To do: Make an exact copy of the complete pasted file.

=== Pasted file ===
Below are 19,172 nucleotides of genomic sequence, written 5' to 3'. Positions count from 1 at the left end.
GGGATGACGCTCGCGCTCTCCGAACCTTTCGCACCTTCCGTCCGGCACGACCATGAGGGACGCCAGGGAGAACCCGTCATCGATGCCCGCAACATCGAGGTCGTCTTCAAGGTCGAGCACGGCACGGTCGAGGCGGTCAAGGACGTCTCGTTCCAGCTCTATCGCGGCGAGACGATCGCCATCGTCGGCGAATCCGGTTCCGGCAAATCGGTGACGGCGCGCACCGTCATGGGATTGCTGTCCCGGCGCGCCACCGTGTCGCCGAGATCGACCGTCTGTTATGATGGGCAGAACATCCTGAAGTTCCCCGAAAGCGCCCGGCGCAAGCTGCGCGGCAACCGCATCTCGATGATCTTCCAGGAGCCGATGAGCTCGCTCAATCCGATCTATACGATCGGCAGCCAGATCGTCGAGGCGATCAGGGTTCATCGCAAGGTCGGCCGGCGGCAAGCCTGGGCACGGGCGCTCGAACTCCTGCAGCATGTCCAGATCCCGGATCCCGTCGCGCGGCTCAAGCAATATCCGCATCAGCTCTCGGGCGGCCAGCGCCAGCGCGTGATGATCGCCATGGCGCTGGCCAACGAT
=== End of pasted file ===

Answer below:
Below are 19,172 nucleotides of genomic sequence, written 5' to 3'. Positions count from 1 at the left end.
GGGATGACGCTCGCGCTCTCCGAACCTTTCGCACCTTCCGTCCGGCACGACCATGAGGGACGCCAGGGAGAACCCGTCATCGATGCCCGCAACATCGAGGTCGTCTTCAAGGTCGAGCACGGCACGGTCGAGGCGGTCAAGGACGTCTCGTTCCAGCTCTATCGCGGCGAGACGATCGCCATCGTCGGCGAATCCGGTTCCGGCAAATCGGTGACGGCGCGCACCGTCATGGGATTGCTGTCCCGGCGCGCCACCGTGTCGCCGAGATCGACCGTCTGTTATGATGGGCAGAACATCCTGAAGTTCCCCGAAAGCGCCCGGCGCAAGCTGCGCGGCAACCGCATCTCGATGATCTTCCAGGAGCCGATGAGCTCGCTCAATCCGATCTATACGATCGGCAGCCAGATCGTCGAGGCGATCAGGGTTCATCGCAAGGTCGGCCGGCGGCAAGCCTGGGCACGGGCGCTCGAACTCCTGCAGCATGTCCAGATCCCGGATCCCGTCGCGCGGCTCAAGCAATATCCGCATCAGCTCTCGGGCGGCCAGCGCCAGCGCGTGATGATCGCCATGGCGCTGGCCAACGAT